In 1983 Segundo collaborated with Luis and Alberto in an effort to win a competition for the design of the seat for the Tribunal de Primera Instancia de Carolina (the Court of First Instance, municipality of Carolina). Winning this competition led to the discussion of a more permanent partnership in which the three personalities could join in common cause. As Sierra has said, in words that leave no doubt as to the three architects’ intention, they shared a “vision of doing things well, without cutting corners, and with unyielding principles and ethics.” The positive results obtained in their previous enterprises would only multiply with their new joint venture, and success quickly followed.
In October of 1984, the new firm was born under the name Sierra Cardona Ferrer. The office opened its doors on Recinto Sur Street in Old San Juan, where Sierra and Ferrer were already operating. More architects and technical staff were soon hired. After a short time, the firm realized that it needed more space, so the partners decided it was time to design a building for its booming practice. In 1989, a building was constructed in Metro Office Park, on Lot 13. It was designed to house both the architectural firm and the advertising agency Lopito, Ileana & Howie.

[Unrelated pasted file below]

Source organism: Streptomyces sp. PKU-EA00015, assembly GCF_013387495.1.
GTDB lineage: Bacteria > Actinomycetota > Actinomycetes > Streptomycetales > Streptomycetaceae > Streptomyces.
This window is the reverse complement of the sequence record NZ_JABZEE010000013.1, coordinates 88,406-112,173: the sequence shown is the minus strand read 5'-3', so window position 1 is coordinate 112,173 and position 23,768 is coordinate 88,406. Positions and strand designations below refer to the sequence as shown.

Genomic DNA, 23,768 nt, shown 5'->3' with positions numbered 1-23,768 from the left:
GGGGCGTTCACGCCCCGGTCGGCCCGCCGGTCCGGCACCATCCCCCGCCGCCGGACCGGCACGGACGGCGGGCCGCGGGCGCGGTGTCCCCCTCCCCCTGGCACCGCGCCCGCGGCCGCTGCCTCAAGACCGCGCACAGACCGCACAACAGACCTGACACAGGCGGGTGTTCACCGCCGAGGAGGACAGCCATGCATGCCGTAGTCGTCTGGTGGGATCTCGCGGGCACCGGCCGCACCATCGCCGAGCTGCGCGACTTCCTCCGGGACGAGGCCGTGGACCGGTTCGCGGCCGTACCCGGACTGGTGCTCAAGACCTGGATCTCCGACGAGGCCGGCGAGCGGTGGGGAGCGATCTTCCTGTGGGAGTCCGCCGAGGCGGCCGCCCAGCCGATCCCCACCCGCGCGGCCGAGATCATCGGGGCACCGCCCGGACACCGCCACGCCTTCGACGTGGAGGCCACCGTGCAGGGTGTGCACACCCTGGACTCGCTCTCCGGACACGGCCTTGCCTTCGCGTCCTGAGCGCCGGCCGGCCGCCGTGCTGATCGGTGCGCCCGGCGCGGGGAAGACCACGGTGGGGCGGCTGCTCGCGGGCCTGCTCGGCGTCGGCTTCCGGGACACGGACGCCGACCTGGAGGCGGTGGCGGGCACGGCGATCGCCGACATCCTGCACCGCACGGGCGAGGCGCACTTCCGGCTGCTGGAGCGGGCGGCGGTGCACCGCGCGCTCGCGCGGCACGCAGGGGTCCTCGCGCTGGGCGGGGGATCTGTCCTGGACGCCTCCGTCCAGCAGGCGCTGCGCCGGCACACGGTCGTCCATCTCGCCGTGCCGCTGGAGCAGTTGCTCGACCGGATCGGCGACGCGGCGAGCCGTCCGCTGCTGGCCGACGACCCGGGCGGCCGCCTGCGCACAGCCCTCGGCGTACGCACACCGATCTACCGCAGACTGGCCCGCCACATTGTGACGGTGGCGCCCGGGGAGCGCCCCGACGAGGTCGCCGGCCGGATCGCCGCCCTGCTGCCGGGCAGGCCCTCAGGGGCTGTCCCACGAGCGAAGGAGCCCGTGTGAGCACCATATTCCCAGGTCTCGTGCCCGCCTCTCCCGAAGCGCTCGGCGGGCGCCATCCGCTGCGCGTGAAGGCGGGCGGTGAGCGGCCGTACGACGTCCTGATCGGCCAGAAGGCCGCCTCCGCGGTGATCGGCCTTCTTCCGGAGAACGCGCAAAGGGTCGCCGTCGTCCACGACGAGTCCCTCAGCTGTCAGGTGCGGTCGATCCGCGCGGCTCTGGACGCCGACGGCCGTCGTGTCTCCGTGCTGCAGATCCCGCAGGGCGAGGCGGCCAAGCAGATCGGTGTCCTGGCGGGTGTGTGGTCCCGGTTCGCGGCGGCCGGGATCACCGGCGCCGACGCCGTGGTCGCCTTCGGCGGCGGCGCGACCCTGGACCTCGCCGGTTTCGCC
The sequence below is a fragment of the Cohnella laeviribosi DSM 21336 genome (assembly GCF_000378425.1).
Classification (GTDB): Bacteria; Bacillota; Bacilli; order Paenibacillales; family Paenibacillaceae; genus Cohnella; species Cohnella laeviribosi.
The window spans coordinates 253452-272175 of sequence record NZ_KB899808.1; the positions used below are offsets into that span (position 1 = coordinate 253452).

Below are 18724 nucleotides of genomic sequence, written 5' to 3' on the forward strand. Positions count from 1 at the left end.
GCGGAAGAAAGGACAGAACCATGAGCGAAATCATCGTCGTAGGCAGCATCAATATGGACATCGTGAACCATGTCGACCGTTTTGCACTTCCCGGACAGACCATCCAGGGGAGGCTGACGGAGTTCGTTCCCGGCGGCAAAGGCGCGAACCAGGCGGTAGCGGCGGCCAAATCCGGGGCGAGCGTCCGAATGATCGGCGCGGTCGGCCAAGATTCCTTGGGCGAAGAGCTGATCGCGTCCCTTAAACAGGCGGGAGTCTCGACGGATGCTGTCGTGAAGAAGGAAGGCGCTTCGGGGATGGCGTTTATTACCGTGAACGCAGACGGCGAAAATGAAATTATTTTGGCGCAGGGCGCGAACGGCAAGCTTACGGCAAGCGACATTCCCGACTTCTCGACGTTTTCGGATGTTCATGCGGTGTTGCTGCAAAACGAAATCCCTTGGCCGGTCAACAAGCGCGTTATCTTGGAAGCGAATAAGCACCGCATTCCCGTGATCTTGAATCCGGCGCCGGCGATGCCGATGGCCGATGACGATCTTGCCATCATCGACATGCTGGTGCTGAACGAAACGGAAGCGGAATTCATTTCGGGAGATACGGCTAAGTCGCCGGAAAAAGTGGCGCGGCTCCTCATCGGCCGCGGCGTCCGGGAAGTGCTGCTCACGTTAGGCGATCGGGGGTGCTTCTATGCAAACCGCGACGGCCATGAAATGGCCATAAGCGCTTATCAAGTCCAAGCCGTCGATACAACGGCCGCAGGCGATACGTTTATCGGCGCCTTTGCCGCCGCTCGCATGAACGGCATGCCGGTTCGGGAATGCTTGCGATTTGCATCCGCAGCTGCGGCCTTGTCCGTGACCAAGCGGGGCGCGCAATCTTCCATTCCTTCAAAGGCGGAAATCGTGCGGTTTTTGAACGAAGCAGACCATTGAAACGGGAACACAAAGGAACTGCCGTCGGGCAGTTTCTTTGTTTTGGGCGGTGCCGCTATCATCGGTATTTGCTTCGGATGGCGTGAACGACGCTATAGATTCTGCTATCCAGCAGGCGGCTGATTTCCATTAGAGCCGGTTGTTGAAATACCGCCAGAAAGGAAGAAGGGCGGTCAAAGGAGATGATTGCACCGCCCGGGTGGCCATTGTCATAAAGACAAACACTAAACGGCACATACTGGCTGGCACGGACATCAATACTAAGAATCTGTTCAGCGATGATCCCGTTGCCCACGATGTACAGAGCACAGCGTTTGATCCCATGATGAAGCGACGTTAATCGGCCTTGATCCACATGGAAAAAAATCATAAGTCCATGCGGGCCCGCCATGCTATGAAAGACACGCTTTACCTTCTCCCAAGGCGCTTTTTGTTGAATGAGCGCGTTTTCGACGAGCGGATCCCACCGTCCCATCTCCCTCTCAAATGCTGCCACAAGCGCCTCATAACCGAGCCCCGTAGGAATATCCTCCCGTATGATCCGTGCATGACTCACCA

The building heralded a new chapter in the firm’s history, and just a year later it won a competition to build the Puerto Rican Pavilion at Seville Expo ’92. The international success of the project created a new wave of recognition for the architects. In spite of Puerto Rico’s economic difficulties at the time, Sierra Cardona Ferrer were beginning to enjoy a constant flow of work from new and repeat clients in both the private and public sectors.
In 1996, as Puerto Rico was competing to become the venue for the 2004 Olympic Games, the firm won a commission to design an Olympic arena in San Juan. The Olympic Games went to Athens instead of San Juan, but the Coliseo de Puerto Rico, inaugurated in 2004, has received international recognition from many quarters as one of the world’s most successful venues in the entertainment industry.
The new millennium continued to bring many exciting projects, such as the San Juan mass-transit Tren Urbano stations (eight of the sixteen were designed by Sierra Cardona Ferrer) and many other projects in the residential, corporate, health, hospitality, and interiors sectors.